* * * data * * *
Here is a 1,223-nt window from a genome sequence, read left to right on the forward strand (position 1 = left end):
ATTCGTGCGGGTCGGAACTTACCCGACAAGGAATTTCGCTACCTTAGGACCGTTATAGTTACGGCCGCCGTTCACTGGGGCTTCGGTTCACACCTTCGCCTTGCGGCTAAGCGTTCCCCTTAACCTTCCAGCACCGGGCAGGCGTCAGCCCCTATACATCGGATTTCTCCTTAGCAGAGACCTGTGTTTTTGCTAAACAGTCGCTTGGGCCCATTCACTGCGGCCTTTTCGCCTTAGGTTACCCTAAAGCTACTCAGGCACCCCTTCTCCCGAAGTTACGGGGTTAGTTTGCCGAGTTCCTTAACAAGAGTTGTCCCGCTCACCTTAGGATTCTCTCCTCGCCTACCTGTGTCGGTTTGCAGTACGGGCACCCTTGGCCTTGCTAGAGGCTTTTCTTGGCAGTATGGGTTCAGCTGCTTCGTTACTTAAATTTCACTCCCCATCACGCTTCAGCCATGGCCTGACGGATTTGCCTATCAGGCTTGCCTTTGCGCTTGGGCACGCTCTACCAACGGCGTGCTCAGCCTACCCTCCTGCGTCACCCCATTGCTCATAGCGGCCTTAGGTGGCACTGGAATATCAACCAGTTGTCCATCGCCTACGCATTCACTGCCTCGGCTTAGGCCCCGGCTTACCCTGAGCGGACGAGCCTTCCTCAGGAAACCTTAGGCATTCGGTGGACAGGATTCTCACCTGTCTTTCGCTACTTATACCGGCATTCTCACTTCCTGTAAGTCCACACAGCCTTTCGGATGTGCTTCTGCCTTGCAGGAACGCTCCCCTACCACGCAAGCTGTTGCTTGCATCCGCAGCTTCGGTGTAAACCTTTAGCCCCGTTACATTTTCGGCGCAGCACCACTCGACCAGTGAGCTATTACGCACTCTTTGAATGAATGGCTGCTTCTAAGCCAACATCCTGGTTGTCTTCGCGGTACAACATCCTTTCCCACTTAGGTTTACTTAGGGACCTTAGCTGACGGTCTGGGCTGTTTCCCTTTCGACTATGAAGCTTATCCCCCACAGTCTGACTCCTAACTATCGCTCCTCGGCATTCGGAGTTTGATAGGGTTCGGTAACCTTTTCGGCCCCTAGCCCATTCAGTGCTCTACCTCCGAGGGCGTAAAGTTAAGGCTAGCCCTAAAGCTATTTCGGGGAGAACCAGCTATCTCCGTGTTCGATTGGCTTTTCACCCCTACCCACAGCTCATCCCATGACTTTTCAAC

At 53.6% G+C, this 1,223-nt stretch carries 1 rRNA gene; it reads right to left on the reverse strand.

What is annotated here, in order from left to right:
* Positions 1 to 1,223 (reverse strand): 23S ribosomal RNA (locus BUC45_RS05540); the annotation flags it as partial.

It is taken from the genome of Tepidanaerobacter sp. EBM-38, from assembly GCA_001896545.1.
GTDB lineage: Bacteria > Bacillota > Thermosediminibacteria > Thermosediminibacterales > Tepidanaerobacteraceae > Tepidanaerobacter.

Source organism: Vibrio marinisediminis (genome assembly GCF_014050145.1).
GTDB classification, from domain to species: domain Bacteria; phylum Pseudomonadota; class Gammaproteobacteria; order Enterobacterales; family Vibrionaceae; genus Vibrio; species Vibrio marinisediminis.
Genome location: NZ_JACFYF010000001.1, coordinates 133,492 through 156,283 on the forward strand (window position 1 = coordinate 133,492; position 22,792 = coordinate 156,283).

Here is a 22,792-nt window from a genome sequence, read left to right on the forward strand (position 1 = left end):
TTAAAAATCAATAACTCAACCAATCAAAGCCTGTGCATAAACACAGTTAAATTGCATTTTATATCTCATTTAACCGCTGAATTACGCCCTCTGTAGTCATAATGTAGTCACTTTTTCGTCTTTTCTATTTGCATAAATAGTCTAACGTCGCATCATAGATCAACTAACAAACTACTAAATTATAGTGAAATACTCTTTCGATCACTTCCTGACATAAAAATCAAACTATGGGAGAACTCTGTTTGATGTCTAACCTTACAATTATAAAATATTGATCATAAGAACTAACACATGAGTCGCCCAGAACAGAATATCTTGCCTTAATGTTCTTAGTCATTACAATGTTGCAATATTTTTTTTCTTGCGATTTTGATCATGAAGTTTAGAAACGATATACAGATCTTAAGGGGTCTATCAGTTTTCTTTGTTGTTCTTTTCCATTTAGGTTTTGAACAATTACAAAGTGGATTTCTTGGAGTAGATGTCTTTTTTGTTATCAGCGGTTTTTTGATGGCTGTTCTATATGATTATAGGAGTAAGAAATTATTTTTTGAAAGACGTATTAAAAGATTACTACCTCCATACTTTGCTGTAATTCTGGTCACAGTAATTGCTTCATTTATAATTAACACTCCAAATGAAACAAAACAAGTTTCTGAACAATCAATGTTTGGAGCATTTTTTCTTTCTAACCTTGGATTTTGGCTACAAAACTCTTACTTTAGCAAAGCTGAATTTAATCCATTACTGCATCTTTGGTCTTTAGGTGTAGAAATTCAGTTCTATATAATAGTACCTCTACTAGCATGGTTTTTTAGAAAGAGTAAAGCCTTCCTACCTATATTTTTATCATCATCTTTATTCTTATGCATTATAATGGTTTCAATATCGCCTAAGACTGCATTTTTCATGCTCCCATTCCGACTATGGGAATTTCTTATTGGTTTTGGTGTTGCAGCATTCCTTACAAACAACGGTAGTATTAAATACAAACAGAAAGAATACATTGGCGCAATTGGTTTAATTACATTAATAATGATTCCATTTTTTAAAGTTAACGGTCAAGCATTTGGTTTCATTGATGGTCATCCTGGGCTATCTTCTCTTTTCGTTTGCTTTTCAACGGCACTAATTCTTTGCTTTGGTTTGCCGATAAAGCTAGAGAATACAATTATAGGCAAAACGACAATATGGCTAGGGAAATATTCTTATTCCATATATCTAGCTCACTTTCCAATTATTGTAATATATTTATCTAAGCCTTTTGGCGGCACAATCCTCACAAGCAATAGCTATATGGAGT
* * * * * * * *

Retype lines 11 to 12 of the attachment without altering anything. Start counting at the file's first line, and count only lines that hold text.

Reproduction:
Here is a 22,792-nt window from a genome sequence, read left to right on the forward strand (position 1 = left end):
TTAAAAATCAATAACTCAACCAATCAAAGCCTGTGCATAAACACAGTTAAATTGCATTTTATATCTCATTTAACCGCTGAATTACGCCCTCTGTAGTCATAATGTAGTCACTTTTTCGTCTTTTCTATTTGCATAAATAGTCTAACGTCGCATCATAGATCAACTAACAAACTACTAAATTATAGTGAAATACTCTTTCGATCACTTCCTGACATAAAAATCAAACTATGGGAGAACTCTGTTTGATGTCTAACCTTACAATTATAAAATATTGATCATAAGAACTAACACATGAGTCGCCCAGAACAGAATATCTTGCCTTAATGTTCTTAGTCATTACAATGTTGCAATATTTTTTTTCTTGCGATTTTGATCATGAAGTTTAGAAACGATATACAGATCTTAAGGGGTCTATCAGTTTTCTTTGTTGTTCTTTTCCATTTAGGTTTTGAACAATTACAAAGTGGATTTCTTGGAGTAGATGTCTTTTTTGTTATCAGCGGTTTTTTGATGGCTGTTCTATATGATTATAGGAGTAAGAAATTATTTTTTGAAAGACGTATTAAAAGATTACTACCTCCATACTTTGCTGTAATTCTGGTCACAGTAATTGCTTCATTTATAATTAACACTCCAAATGAAACAAAACAAGTTTCTGAACAATCAATGTTTGGAGCATTTTTTCTTTCTAACCTTGGATTTTGGCTACAAAACTCTTACTTTAGCAAAGCTGAATTTAATCCATTACTGCATCTTTGGTCTTTAGGTGTAGAAATTCAGTTCTATATAATAGTACCTCTACTAGCATGGTTTTTTAGAAAGAGTAAAGCCTTCCTACCTATATTTTTATCATCATCTTTATTCTTATGCATTATAATGGTTTCAATATCGCCTAAGACTGCATTTTTCATGCTCCCATTCCGACTATGGGAATTTCTTATTGGTTTTGGTGTTGCAGCATTCCTTACAAACAACGGTAGTATTAAATACAAACAGAAAGAATACATTGGCGCAATTGGTTTAATTACATTAATAATGATTCCATTTTTTAAAGTTAACGGTCAAGCATTTGGTTTCATTGATGGTCATCCTGGGCTATCTTCTCTTTTCGTTTGCTTTTCAACGGCACTAATTCTTTGCTTTGGTTTGCCGATAAAGCTAGAGAATACAATTATAGGCAAAACGACAATATGGCTAGGGAAATATTCTTATTCCATATATCTAGCTCACTTTCCAATTATTGTAATATATTTATCTAAGCCTTTTGGCGGCACAATCCTCACAAGCAATAGCTATATGGAGT